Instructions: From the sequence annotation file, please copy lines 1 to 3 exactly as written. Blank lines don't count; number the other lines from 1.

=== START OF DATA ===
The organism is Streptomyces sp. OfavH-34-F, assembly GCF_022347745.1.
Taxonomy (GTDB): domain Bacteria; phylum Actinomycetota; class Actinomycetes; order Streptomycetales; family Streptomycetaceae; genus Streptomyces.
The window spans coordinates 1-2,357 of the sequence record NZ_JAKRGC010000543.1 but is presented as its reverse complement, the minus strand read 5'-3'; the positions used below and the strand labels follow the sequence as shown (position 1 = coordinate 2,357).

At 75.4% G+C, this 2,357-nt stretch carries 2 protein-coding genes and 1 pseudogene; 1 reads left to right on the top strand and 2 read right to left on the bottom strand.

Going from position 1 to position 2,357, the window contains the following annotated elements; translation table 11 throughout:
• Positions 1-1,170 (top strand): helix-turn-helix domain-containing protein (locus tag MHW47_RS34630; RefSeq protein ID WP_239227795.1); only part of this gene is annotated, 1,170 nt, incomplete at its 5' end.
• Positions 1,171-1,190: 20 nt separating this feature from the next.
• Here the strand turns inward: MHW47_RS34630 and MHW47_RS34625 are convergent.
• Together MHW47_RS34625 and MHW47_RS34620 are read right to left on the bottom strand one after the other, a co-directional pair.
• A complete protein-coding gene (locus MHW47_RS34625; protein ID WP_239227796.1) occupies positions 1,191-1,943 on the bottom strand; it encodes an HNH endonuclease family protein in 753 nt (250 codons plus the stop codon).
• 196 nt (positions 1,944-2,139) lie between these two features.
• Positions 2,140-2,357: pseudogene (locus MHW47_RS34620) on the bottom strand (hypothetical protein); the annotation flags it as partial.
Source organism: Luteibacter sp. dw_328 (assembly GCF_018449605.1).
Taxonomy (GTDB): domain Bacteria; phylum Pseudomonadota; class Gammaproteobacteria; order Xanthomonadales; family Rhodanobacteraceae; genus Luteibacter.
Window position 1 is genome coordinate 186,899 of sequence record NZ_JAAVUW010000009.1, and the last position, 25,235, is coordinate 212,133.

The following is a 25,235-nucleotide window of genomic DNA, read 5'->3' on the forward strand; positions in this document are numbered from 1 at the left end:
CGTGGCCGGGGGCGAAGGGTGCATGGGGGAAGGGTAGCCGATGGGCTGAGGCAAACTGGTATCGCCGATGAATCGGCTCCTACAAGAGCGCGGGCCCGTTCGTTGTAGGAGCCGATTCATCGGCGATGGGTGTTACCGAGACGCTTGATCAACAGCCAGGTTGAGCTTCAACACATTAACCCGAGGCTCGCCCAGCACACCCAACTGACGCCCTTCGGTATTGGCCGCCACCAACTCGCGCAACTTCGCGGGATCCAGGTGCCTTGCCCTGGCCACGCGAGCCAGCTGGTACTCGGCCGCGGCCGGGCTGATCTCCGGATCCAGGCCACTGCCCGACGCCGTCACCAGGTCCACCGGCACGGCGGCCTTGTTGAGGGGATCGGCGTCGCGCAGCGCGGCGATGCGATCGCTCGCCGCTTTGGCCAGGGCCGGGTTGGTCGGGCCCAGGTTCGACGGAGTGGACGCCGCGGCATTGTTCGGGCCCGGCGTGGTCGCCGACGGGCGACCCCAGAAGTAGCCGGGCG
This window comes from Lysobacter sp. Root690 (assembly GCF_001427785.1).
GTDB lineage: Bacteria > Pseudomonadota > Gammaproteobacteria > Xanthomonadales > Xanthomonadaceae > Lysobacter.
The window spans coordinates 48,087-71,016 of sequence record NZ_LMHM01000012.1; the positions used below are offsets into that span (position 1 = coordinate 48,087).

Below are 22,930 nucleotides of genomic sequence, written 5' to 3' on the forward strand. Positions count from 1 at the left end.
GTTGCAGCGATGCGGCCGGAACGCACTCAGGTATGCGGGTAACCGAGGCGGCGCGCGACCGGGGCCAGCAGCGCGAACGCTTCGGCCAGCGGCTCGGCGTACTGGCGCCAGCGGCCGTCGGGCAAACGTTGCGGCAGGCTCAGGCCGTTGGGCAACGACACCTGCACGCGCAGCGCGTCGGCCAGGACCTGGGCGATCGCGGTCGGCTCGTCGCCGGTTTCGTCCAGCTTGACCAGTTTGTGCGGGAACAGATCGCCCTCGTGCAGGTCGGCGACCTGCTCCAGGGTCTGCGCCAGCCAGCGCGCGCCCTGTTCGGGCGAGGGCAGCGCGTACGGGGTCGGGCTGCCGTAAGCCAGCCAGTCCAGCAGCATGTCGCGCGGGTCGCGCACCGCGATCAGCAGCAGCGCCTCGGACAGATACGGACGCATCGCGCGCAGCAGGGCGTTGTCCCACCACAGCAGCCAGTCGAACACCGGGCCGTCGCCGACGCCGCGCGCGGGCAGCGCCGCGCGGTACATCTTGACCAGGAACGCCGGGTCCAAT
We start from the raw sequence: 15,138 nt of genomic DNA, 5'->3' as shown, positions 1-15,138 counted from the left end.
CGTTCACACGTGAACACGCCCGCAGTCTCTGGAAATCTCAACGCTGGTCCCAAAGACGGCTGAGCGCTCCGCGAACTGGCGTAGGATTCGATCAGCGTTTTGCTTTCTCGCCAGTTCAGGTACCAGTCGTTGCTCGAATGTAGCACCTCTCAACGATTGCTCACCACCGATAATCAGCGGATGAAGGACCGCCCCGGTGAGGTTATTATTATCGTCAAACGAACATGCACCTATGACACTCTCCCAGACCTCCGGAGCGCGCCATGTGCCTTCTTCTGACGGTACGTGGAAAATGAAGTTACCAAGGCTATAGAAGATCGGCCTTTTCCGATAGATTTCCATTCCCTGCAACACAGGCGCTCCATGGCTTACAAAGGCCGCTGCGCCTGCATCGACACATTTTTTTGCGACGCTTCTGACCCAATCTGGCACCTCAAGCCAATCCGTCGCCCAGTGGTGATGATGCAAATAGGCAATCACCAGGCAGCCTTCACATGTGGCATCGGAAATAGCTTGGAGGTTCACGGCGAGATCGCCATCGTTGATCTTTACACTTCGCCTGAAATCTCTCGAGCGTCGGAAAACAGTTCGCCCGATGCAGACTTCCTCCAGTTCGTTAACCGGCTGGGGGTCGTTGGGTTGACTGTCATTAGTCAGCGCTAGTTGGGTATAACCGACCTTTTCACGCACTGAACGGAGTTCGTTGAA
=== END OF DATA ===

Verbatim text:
The organism is Streptomyces sp. OfavH-34-F, assembly GCF_022347745.1.
Taxonomy (GTDB): domain Bacteria; phylum Actinomycetota; class Actinomycetes; order Streptomycetales; family Streptomycetaceae; genus Streptomyces.
The window spans coordinates 1-2,357 of the sequence record NZ_JAKRGC010000543.1 but is presented as its reverse complement, the minus strand read 5'-3'; the positions used below and the strand labels follow the sequence as shown (position 1 = coordinate 2,357).